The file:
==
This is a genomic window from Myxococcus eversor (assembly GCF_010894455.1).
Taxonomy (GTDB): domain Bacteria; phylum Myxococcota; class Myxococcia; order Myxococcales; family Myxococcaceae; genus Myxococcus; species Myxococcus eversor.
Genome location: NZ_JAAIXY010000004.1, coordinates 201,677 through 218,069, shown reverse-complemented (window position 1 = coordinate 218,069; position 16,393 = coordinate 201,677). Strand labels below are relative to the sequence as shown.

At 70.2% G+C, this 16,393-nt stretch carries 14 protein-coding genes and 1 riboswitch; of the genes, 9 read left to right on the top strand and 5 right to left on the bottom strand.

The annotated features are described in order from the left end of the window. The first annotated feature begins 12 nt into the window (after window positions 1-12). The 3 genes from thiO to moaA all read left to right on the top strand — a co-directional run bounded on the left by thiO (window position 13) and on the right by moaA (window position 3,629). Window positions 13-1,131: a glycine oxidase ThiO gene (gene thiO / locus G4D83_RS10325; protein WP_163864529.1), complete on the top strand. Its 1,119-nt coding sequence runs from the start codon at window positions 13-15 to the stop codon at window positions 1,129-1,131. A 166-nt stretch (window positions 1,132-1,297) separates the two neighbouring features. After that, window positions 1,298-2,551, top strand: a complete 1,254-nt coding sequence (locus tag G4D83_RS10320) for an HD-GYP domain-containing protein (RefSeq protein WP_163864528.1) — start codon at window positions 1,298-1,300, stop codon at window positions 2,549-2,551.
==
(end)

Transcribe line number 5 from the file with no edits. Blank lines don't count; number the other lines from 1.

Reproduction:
The annotated features are described in order from the left end of the window. The first annotated feature begins 12 nt into the window (after window positions 1-12). The 3 genes from thiO to moaA all read left to right on the top strand — a co-directional run bounded on the left by thiO (window position 13) and on the right by moaA (window position 3,629). Window positions 13-1,131: a glycine oxidase ThiO gene (gene thiO / locus G4D83_RS10325; protein WP_163864529.1), complete on the top strand. Its 1,119-nt coding sequence runs from the start codon at window positions 13-15 to the stop codon at window positions 1,129-1,131. A 166-nt stretch (window positions 1,132-1,297) separates the two neighbouring features. After that, window positions 1,298-2,551, top strand: a complete 1,254-nt coding sequence (locus tag G4D83_RS10320) for an HD-GYP domain-containing protein (RefSeq protein WP_163864528.1) — start codon at window positions 1,298-1,300, stop codon at window positions 2,549-2,551.